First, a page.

A couple years ago, I wrote a few sermons (or rough sketches of sermons, at least) that didn't seem to belong anywhere. I found some of the strangest stories in the Bible, and I tried--as an exercise--to see if I could write something about them. One of the better sermons to come out of that exercise was about a story in Judges 11. It's a story about a man named Jephthah, and it ends quite tragically for his daughter.
So the sermon sat in a drawer (actually, a file folder in my laptop, but "drawer" sounds more literary). I had no idea if I would ever get an opportunity to preach that sermon since it would be difficult to fit it into most sermon series.
Yesterday, I preached that sermon at Collective Church, and it felt really great to get it out into the world.
There are some sermons that exist simply because Sunday was looming, and the pastor (myself or someone else) has to say something.
There are other sermons that are begging to be preached--the sermons that occupy space in the corner of your brain, every week asking once again, "Is it time yet?"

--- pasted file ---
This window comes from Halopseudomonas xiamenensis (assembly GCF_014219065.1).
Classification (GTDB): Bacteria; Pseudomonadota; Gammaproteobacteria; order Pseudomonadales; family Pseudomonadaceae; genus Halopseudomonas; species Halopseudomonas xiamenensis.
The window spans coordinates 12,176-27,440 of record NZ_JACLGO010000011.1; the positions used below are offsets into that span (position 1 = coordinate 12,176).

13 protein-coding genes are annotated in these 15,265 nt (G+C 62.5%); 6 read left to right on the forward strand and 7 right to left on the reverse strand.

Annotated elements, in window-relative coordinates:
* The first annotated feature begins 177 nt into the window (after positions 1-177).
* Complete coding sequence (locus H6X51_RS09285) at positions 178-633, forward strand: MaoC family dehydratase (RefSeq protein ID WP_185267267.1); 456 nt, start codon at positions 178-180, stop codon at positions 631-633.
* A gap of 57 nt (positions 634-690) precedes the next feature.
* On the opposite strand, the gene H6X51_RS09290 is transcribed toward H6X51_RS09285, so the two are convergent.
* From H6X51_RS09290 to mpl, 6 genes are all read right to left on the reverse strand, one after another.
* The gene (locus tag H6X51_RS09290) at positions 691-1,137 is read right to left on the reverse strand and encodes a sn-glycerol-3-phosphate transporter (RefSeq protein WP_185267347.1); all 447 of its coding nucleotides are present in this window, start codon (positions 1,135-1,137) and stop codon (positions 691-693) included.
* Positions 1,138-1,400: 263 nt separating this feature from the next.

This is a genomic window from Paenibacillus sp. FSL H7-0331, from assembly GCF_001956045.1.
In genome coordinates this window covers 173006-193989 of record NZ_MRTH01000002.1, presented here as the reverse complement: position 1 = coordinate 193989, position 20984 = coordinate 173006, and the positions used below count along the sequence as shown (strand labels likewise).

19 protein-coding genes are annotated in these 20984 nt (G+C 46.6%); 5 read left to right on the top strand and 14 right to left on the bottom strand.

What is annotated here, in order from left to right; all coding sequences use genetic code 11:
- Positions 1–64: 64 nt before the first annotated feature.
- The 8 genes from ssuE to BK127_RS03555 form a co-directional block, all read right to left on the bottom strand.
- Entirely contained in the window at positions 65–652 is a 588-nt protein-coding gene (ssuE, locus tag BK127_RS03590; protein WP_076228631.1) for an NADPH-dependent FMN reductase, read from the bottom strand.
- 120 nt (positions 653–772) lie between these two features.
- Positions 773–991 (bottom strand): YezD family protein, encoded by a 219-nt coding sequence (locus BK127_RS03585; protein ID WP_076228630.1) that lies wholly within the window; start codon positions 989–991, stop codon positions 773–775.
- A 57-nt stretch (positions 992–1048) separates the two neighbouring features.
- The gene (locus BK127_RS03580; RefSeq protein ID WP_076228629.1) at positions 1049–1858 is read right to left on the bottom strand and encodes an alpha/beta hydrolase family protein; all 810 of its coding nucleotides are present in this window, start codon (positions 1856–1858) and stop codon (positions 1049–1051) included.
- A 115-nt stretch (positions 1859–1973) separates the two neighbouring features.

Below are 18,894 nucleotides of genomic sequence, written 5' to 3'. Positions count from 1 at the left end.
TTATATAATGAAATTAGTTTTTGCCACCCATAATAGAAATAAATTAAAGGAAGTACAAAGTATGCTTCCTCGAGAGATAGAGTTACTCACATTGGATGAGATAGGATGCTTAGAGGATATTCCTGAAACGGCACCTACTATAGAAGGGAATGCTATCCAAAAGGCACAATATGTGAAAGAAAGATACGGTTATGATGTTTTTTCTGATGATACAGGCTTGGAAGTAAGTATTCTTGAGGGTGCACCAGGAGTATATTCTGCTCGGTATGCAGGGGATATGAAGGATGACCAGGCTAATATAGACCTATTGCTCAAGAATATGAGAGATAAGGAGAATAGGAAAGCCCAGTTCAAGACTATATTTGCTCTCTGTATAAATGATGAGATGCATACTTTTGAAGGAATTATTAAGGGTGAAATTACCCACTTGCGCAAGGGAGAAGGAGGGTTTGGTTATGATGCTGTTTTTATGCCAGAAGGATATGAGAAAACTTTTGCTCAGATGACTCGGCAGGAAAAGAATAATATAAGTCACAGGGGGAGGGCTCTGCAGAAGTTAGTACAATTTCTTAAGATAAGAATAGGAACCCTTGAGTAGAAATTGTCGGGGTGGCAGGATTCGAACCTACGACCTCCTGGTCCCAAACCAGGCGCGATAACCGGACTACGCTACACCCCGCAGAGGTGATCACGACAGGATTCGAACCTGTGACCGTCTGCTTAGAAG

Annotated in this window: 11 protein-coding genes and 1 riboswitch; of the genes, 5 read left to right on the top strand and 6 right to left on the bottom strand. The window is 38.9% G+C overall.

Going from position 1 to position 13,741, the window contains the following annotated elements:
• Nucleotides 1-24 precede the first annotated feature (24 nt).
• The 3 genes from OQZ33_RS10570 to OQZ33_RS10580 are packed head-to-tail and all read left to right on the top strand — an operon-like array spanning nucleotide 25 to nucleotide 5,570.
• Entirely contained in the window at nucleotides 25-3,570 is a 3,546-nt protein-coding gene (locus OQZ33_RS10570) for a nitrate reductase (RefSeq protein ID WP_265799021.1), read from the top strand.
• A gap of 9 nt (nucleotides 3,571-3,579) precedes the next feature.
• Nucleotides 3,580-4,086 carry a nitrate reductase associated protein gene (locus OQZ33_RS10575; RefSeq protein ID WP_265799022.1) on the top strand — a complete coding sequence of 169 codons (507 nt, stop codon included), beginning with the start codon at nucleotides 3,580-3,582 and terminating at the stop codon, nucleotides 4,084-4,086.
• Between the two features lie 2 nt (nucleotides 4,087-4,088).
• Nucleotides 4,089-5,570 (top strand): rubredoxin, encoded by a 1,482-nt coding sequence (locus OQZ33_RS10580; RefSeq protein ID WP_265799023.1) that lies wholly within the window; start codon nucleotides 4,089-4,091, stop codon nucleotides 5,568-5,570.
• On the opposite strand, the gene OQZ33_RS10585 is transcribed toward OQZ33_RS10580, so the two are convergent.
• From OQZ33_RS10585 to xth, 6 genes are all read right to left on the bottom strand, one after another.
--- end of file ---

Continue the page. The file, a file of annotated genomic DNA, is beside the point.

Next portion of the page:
In other words, there are some Sundays when you just have to say something, and there are other Sundays when you really have something to say.
I don't often use the blog to draw attention to my sermons. I don't know why exactly; maybe it's because I feel like writing and preaching are two different mediums, and they each deserve their own space. However, I'm going to make an exception today, because this is a sermon that I needed to preach, and I wanted to share it as best I could.
(Also, it's been a while since I blogged, so I felt like this was a good opportunity to add something new here)
So here's the link to the sermon if you want it. If you don't want to listen, that's okay. But if you do, please enjoy.
Grace and peace.